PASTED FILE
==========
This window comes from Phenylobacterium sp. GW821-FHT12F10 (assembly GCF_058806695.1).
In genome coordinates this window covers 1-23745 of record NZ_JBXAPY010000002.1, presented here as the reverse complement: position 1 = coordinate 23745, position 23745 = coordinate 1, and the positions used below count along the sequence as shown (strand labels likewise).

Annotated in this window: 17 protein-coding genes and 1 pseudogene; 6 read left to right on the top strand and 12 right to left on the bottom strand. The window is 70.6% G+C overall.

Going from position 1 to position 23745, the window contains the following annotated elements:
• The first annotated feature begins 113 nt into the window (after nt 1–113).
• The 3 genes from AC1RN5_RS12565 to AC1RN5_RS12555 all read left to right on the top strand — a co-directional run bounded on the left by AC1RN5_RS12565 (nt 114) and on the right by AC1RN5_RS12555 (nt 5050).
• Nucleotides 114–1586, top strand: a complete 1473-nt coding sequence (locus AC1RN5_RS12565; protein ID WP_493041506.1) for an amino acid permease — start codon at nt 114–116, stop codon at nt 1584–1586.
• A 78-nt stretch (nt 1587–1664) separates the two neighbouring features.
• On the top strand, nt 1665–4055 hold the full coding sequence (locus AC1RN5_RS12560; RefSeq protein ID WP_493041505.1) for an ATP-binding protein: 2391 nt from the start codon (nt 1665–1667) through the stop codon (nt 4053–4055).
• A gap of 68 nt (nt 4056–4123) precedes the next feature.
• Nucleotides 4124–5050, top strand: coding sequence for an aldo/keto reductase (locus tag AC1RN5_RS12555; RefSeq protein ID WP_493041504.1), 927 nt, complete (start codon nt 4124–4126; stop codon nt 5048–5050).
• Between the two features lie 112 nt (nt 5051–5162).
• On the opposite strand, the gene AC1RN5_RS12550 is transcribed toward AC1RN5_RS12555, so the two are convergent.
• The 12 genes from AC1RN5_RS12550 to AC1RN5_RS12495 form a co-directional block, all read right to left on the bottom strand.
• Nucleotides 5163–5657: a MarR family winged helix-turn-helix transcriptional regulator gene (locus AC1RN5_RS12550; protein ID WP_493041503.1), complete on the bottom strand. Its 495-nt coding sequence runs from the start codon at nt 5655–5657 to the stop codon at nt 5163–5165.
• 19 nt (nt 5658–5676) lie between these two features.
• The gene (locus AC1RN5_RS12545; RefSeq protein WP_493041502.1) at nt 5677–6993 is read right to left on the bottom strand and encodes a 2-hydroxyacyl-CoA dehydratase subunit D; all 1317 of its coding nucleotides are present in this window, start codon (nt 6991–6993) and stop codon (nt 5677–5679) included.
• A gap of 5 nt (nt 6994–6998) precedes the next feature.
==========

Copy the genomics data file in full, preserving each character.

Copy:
This window comes from Phenylobacterium sp. GW821-FHT12F10 (assembly GCF_058806695.1).
In genome coordinates this window covers 1-23745 of record NZ_JBXAPY010000002.1, presented here as the reverse complement: position 1 = coordinate 23745, position 23745 = coordinate 1, and the positions used below count along the sequence as shown (strand labels likewise).

Annotated in this window: 17 protein-coding genes and 1 pseudogene; 6 read left to right on the top strand and 12 right to left on the bottom strand. The window is 70.6% G+C overall.

Going from position 1 to position 23745, the window contains the following annotated elements:
• The first annotated feature begins 113 nt into the window (after nt 1–113).
• The 3 genes from AC1RN5_RS12565 to AC1RN5_RS12555 all read left to right on the top strand — a co-directional run bounded on the left by AC1RN5_RS12565 (nt 114) and on the right by AC1RN5_RS12555 (nt 5050).
• Nucleotides 114–1586, top strand: a complete 1473-nt coding sequence (locus AC1RN5_RS12565; protein ID WP_493041506.1) for an amino acid permease — start codon at nt 114–116, stop codon at nt 1584–1586.
• A 78-nt stretch (nt 1587–1664) separates the two neighbouring features.
• On the top strand, nt 1665–4055 hold the full coding sequence (locus AC1RN5_RS12560; RefSeq protein ID WP_493041505.1) for an ATP-binding protein: 2391 nt from the start codon (nt 1665–1667) through the stop codon (nt 4053–4055).
• A gap of 68 nt (nt 4056–4123) precedes the next feature.
• Nucleotides 4124–5050, top strand: coding sequence for an aldo/keto reductase (locus tag AC1RN5_RS12555; RefSeq protein ID WP_493041504.1), 927 nt, complete (start codon nt 4124–4126; stop codon nt 5048–5050).
• Between the two features lie 112 nt (nt 5051–5162).
• On the opposite strand, the gene AC1RN5_RS12550 is transcribed toward AC1RN5_RS12555, so the two are convergent.
• The 12 genes from AC1RN5_RS12550 to AC1RN5_RS12495 form a co-directional block, all read right to left on the bottom strand.
• Nucleotides 5163–5657: a MarR family winged helix-turn-helix transcriptional regulator gene (locus AC1RN5_RS12550; protein ID WP_493041503.1), complete on the bottom strand. Its 495-nt coding sequence runs from the start codon at nt 5655–5657 to the stop codon at nt 5163–5165.
• 19 nt (nt 5658–5676) lie between these two features.
• The gene (locus AC1RN5_RS12545; RefSeq protein WP_493041502.1) at nt 5677–6993 is read right to left on the bottom strand and encodes a 2-hydroxyacyl-CoA dehydratase subunit D; all 1317 of its coding nucleotides are present in this window, start codon (nt 6991–6993) and stop codon (nt 5677–5679) included.
• A gap of 5 nt (nt 6994–6998) precedes the next feature.